Mountain Structure??

Discussion in 'N / Z Scale Model Trains' started by Cheetah20, Jun 23, 2007.

  1. Cheetah20

    Cheetah20 Member

    Ok...have all kinds of ideas to finally start on my 'mountain structure' but with so many comments and thoughts get turned back at times!!!

    Have small styrofoam boxes I was going to fill with newspaper
    (50/50 glue method) ..then shape.....
    Then I was going to use 'chicken wire' with newspaper underneath...
    (paper mache thing)....then worried about the electricity.....
    was going to layer styroam pieces...but apparently you'l use alot of it..
    WITH all of the "above" ...then covered with the strips and plaster !!!


    I would prefer to use chicken wire...(experience) and shapes better !!!

    Help from 'more' experienced people???!sign1
  2. Ralph

    Ralph's for fun!

    I like making a quick and easy "web" of cardboard strips that I staple or hot glue together. Stuff some newspaper under the web to provide support if neded. Its cheap and easy!
  3. Cheetah20

    Cheetah20 Member

    you know Ralph.....
    "before" reading your post...I have decided to go chicken wire AND the cardboard web idea...........saving the styrofoam !!

    many thanx:wave:
  4. Travellar

    Travellar Member

    well, that was quick. How big of a mountain are you talking about anyhow?

    My prefered method (aluminum screening over plywood ribs) works great for large stuff, but crumpled paper or styrafoam would probrably be better for smaller areas.
  5. Cheetah20

    Cheetah20 Member

    talking about 'mountains' .....anywhere from 8' to 14" in height....up n down..........8' x 5' layout - L shape - 32" depth
  6. Lord Raffles

    Lord Raffles New Member

    I always make mine with thick polystyrene boards, a Polystirine Cutter, Craft Knife, Rock/Cliff plaster moulds from "Woodland Scenics" and some PolyFiller.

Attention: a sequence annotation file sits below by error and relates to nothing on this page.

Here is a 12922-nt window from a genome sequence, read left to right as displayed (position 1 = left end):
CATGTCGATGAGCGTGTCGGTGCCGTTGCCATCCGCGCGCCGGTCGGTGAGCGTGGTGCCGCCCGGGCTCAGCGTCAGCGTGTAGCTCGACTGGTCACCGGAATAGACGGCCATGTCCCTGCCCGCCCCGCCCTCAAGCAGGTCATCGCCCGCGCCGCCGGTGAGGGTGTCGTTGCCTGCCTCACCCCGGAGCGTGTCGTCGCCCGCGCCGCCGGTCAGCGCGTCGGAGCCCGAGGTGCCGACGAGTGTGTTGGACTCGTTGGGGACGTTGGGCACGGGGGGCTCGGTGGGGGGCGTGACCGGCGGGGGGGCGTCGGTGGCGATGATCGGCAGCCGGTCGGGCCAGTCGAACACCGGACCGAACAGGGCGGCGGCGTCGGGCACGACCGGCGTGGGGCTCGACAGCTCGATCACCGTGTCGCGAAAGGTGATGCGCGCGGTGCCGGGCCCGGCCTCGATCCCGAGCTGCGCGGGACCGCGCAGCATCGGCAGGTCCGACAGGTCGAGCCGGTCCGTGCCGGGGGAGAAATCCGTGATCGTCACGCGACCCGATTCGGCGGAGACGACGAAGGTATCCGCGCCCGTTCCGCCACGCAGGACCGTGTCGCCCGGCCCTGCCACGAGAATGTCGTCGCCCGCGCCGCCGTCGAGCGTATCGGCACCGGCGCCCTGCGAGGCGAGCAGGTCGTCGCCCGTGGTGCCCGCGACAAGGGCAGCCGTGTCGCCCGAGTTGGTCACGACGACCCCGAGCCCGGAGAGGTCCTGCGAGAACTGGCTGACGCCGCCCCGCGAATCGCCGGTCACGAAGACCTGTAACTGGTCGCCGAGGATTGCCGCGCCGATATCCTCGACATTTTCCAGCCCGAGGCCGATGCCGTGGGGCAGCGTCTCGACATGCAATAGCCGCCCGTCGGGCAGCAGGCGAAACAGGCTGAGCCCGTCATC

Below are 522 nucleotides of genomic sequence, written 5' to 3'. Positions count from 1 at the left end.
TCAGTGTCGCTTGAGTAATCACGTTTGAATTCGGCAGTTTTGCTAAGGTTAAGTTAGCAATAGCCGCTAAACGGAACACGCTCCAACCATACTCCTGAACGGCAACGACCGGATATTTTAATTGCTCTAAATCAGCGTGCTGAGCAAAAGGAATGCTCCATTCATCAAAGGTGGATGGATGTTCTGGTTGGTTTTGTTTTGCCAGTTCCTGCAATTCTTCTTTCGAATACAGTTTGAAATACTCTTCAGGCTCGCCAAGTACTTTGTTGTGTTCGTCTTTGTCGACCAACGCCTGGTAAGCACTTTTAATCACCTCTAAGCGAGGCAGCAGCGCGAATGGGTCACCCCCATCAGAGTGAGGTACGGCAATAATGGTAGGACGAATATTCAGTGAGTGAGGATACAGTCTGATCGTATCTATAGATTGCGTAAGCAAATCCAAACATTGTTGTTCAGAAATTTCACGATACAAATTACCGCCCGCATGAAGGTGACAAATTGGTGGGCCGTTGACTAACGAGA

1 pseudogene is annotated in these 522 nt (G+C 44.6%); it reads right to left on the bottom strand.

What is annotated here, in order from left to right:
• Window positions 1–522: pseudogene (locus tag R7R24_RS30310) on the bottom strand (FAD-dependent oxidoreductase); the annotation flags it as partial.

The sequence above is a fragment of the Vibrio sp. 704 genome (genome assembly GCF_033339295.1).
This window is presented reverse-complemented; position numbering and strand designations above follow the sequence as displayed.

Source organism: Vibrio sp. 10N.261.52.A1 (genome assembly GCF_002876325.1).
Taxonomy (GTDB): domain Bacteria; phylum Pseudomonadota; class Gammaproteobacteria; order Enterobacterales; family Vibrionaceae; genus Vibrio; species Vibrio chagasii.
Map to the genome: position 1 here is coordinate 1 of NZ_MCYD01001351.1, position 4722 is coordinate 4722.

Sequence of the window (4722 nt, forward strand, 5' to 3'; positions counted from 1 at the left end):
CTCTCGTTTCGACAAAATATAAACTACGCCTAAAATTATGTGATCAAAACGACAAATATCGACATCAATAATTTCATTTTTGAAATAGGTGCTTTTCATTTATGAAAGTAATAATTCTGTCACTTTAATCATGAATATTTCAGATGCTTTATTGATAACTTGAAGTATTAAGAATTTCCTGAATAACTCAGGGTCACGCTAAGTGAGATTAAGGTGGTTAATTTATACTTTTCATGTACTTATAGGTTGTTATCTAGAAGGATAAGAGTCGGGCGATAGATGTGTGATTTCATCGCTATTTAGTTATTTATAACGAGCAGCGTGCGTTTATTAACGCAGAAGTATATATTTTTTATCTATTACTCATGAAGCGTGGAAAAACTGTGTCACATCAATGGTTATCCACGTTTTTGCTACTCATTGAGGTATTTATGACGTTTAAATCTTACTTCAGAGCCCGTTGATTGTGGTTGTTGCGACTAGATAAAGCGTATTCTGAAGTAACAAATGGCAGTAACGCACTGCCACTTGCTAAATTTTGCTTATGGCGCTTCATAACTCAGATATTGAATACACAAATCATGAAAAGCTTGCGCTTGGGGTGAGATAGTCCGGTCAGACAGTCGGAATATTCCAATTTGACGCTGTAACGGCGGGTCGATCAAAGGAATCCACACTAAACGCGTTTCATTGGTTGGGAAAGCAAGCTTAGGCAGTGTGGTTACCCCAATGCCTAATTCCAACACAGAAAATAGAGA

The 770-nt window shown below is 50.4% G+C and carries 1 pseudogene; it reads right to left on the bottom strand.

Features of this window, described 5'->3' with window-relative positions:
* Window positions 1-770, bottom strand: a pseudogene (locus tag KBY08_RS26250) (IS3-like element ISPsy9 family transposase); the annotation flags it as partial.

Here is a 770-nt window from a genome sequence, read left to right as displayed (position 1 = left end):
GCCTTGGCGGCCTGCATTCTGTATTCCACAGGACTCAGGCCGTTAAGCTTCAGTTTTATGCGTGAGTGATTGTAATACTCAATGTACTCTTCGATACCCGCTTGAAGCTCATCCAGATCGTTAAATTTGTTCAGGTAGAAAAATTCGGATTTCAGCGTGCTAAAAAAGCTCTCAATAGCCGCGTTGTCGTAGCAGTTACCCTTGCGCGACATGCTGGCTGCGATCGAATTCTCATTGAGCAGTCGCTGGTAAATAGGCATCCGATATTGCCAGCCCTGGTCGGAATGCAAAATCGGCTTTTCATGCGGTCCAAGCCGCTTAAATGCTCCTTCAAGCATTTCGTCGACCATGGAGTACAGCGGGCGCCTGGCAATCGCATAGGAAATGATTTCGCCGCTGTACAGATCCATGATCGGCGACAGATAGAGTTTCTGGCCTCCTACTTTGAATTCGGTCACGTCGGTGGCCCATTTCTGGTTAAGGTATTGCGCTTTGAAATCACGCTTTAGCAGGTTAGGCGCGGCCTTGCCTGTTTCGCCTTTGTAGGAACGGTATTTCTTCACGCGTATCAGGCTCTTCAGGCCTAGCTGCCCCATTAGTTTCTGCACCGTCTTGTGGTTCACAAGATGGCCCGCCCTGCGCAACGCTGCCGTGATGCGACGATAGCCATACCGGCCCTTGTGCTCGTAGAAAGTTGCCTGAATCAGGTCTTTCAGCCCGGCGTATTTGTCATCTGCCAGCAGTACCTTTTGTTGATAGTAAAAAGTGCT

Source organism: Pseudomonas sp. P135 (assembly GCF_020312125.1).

I make my hills/mountains in steps using the Polysterne boards, and then smoth out the steps with the filler. The Rock/Cliff moulds from Woodland Scenics are expensive, but they do give an impressive finish if you want to look really showey.
  7. dwight77

    dwight77 Member

    Hi Cheetah20:
    Before you make a final decision, look at this YouTube set of 9 videos on working with foam. It was originally posted by rogerw on 6/24/07 in the technical q&a forum.
    YouTube - Model Railroad Scenery using Extruded Foam: Part 1
    It is very informative and makes working with extruded foam look very manageable. If look to the right on the YouTube screen you will see more videos. Look there for the remaining set of his videos.
  8. Travellar

    Travellar Member

    WOW! did you just say EIGHT FEET? forget all the usual methods, if you're building floor to ceiling mountains you'll need a dedicated structure for them.

    If that was a typo though, I suppose layed foam would work about as well as plywood ribs.
  9. berraf

    berraf Member

    Eight feet, that's not a model, it's a real mountain :thumb:
    I believe you like things big :mrgreen:
  10. Dave R.

    Dave R. Member

    The fellow on You-tube has done some great work, very impressive! I would only make one suggestion: rather than use "liquid-nails" I've found that "Gorilla Glue" works wonderfully with foam, the new quick-cure stuff is finished in minuets, has an excellent bond and is sand-able. I use a flat edge (credit card) to smear a thin even coat; don't forget to dampen one surface and that Gorilla Glue expands, so make sure you clamp or weigh down your pieces.
    Dave R.
  11. Drew1125

    Drew1125 Active Member

    I’m thinking Cheetah20 meant 8 inches instead of feet…based on the fact that he’s modeling in N scale, & that he indicated “8 – 14””…

    I’ve made mountains using a couple of the techniques mentioned here…stacked foam boards, plaster-soaked paper towels, screen wire, wadded up newspaper, cardboard web, etc…

    The foam can be pricey when covering large areas with it, but I think in your case (a 40 square foot N scale layout, right?) it wouldn’t be bad, & it does make for some great results…

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